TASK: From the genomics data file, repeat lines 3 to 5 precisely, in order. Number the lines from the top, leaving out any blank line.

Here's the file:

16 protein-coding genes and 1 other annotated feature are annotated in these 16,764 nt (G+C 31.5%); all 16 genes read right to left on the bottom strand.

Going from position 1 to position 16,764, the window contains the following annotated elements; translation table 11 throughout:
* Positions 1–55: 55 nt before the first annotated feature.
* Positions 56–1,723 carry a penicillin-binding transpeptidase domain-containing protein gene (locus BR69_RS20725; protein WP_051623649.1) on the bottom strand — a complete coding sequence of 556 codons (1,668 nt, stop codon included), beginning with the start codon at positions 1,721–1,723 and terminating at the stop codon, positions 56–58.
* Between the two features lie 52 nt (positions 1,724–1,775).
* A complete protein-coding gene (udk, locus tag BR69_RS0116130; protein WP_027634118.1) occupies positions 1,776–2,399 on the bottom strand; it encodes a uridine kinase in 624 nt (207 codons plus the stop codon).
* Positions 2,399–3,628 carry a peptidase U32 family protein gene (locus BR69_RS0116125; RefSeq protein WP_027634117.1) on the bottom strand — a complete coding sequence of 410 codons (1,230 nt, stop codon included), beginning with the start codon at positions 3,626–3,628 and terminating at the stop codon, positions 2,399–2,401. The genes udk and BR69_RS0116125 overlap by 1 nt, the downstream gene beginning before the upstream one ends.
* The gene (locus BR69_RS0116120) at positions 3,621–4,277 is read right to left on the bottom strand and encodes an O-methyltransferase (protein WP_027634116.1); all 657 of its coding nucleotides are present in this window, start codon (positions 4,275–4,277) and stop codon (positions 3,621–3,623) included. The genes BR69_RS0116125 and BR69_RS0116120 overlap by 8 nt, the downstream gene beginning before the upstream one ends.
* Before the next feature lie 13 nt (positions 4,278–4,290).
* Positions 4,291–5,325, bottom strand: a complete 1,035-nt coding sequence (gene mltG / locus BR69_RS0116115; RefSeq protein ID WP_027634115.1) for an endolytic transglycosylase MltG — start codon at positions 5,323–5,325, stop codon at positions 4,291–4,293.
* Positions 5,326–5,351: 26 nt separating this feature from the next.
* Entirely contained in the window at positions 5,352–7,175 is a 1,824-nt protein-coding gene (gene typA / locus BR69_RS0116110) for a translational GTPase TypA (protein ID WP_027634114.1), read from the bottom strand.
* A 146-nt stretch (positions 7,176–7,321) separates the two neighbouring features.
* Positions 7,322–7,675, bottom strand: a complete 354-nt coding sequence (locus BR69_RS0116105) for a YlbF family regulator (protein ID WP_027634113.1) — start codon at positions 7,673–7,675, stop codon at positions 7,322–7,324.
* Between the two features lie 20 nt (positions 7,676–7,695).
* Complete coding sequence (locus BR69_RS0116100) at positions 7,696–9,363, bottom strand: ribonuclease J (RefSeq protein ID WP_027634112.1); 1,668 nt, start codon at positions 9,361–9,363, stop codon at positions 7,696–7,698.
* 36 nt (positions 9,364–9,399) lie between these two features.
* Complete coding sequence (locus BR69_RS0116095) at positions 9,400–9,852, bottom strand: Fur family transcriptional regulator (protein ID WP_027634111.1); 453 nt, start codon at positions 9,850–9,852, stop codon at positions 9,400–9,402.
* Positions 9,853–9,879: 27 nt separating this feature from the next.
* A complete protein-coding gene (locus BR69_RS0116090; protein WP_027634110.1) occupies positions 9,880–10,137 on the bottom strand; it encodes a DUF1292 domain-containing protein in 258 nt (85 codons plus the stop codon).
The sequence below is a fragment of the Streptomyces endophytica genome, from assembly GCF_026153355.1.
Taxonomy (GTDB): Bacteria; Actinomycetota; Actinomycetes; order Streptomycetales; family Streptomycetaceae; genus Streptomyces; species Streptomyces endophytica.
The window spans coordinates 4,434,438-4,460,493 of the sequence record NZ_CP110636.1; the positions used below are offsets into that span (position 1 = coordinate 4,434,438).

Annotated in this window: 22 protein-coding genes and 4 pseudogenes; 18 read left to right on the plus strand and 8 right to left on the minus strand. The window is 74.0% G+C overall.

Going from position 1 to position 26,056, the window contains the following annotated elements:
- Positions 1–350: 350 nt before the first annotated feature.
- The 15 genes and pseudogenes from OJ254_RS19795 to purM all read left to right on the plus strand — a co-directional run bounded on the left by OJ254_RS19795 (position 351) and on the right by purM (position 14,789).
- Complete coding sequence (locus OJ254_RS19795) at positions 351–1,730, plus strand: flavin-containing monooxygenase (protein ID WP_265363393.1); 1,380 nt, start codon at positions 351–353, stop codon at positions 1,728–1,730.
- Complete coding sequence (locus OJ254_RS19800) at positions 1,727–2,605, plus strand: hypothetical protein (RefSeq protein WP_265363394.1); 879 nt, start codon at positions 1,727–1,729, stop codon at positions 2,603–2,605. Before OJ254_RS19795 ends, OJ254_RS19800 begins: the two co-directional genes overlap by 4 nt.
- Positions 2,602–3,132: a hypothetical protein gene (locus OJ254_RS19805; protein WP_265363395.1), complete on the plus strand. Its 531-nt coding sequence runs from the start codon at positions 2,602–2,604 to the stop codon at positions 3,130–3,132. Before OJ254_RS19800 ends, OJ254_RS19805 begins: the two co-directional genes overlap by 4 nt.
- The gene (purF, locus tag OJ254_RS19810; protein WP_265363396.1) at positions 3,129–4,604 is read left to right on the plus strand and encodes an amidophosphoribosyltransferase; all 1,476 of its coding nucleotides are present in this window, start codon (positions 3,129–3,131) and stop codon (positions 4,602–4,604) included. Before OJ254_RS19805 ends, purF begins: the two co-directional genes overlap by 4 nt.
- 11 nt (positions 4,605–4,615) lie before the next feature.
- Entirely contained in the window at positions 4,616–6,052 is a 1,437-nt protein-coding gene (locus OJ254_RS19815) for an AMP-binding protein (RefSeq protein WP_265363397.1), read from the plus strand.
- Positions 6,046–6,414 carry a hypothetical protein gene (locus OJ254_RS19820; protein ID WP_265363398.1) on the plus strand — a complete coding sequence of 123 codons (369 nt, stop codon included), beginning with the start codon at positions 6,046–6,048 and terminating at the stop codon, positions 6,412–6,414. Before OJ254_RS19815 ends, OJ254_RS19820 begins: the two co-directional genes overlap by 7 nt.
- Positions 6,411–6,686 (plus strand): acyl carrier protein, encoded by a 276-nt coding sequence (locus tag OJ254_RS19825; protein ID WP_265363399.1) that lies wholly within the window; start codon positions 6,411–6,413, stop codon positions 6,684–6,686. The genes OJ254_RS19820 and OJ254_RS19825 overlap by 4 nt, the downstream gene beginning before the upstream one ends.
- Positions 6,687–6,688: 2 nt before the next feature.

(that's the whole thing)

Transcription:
* Positions 1–55: 55 nt before the first annotated feature.
* Positions 56–1,723 carry a penicillin-binding transpeptidase domain-containing protein gene (locus BR69_RS20725; protein WP_051623649.1) on the bottom strand — a complete coding sequence of 556 codons (1,668 nt, stop codon included), beginning with the start codon at positions 1,721–1,723 and terminating at the stop codon, positions 56–58.
* Between the two features lie 52 nt (positions 1,724–1,775).